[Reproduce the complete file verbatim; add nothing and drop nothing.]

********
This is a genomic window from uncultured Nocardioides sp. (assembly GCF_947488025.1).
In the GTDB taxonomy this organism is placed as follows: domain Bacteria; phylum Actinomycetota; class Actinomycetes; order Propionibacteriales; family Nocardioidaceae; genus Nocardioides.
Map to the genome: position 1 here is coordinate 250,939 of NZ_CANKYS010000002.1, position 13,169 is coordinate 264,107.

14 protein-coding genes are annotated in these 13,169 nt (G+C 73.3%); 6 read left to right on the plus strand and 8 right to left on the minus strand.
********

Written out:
This is a genomic window from uncultured Nocardioides sp. (assembly GCF_947488025.1).
In the GTDB taxonomy this organism is placed as follows: domain Bacteria; phylum Actinomycetota; class Actinomycetes; order Propionibacteriales; family Nocardioidaceae; genus Nocardioides.
Map to the genome: position 1 here is coordinate 250,939 of NZ_CANKYS010000002.1, position 13,169 is coordinate 264,107.

14 protein-coding genes are annotated in these 13,169 nt (G+C 73.3%); 6 read left to right on the plus strand and 8 right to left on the minus strand.